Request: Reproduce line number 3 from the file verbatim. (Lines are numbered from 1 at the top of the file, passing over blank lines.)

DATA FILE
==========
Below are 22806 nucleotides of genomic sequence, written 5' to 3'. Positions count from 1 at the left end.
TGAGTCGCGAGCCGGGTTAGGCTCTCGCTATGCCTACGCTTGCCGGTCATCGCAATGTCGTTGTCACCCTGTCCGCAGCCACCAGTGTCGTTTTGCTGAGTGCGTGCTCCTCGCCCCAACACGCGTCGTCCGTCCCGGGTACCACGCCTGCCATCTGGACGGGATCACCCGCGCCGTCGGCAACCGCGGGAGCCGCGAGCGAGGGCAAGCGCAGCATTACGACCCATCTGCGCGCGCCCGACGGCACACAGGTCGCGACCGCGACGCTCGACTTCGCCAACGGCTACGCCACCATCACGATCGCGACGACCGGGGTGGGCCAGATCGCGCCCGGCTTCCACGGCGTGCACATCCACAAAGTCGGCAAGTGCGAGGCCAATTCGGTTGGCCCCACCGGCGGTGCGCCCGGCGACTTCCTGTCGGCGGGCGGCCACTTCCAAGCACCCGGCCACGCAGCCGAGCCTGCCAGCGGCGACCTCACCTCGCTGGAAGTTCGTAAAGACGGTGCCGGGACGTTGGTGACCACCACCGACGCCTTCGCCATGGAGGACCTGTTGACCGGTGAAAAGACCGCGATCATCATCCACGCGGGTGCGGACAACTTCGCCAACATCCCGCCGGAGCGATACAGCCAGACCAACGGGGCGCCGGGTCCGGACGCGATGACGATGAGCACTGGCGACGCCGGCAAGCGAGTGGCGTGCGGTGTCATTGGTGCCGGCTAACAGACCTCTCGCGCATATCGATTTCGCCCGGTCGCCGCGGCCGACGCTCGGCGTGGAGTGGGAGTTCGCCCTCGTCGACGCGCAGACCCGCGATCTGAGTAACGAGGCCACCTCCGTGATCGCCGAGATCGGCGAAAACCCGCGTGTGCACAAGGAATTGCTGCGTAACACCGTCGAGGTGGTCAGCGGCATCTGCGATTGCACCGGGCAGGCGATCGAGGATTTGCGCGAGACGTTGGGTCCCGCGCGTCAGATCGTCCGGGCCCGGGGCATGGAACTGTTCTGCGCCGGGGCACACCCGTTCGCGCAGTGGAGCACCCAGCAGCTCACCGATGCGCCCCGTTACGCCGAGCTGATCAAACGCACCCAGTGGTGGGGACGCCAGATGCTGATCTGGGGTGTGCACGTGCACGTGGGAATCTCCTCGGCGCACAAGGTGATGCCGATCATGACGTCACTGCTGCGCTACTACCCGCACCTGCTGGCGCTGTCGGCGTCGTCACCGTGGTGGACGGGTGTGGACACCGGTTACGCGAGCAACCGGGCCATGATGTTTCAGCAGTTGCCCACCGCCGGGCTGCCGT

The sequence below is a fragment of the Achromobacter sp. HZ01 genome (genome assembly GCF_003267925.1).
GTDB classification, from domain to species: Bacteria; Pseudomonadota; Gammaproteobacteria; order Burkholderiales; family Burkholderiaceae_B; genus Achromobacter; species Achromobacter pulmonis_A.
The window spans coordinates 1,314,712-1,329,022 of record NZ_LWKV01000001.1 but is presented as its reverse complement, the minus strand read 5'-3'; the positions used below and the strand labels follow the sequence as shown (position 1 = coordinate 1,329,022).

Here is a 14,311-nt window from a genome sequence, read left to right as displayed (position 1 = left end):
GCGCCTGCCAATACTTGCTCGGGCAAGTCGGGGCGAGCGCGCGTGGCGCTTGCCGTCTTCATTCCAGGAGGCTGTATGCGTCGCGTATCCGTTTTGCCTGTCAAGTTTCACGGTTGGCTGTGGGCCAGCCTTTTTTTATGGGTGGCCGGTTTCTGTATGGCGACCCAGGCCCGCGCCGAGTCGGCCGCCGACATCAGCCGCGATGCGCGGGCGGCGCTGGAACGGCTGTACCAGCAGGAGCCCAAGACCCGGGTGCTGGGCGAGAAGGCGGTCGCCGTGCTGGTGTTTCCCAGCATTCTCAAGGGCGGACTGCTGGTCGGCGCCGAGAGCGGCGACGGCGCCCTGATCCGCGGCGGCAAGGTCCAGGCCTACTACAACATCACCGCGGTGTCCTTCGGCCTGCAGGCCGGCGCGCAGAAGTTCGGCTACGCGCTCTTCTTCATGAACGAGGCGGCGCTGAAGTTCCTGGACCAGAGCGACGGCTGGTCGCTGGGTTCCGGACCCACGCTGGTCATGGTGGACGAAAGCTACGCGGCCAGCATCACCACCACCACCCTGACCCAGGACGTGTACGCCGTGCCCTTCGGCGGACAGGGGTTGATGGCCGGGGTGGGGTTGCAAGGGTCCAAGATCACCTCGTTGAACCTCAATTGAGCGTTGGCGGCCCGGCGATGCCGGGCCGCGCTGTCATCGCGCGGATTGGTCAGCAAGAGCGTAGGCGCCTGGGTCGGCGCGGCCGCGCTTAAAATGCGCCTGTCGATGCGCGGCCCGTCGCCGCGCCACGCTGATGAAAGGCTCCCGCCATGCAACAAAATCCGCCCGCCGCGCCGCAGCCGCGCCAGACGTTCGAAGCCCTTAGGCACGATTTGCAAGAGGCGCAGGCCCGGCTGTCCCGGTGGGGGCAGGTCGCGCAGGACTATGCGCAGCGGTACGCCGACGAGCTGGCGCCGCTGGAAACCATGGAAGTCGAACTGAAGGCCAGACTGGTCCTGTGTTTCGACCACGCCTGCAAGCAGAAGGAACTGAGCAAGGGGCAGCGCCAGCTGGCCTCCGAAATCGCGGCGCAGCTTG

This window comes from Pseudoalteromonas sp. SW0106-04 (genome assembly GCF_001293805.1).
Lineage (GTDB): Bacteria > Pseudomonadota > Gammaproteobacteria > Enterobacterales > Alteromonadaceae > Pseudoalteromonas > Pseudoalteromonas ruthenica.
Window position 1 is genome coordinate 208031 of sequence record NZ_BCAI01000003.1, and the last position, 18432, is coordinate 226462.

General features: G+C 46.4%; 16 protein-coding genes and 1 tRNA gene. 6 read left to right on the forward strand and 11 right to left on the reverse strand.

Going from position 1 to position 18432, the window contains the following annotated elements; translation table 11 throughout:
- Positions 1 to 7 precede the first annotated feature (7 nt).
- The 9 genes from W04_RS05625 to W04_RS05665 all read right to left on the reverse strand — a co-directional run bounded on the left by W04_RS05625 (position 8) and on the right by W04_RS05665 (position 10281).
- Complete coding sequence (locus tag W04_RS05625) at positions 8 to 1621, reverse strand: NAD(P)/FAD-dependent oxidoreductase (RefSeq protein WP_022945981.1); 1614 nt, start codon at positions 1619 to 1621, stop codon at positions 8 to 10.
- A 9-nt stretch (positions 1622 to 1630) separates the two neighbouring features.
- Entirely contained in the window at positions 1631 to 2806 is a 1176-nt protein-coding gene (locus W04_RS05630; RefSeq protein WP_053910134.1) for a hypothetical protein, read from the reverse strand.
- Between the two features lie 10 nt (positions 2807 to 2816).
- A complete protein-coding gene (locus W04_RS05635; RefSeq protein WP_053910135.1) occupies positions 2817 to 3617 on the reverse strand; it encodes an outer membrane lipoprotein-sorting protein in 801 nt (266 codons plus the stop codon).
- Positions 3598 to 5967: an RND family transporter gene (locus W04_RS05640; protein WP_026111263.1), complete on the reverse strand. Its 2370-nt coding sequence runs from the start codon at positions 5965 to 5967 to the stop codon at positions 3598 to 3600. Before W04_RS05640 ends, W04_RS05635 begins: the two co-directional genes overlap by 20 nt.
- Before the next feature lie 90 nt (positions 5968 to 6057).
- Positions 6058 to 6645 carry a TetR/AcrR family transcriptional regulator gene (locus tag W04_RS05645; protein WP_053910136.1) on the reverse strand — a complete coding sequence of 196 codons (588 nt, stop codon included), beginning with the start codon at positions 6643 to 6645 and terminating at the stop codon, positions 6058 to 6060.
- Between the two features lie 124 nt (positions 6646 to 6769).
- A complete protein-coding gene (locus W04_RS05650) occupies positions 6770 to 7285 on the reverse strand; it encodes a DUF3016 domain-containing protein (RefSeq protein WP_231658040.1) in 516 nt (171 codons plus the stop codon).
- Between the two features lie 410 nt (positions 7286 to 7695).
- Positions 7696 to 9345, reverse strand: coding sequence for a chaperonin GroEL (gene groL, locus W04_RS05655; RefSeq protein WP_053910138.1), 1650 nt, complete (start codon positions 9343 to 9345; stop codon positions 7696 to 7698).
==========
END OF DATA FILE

The sequence below is a fragment of the Achromobacter sp. HZ01 genome (genome assembly GCF_003267925.1).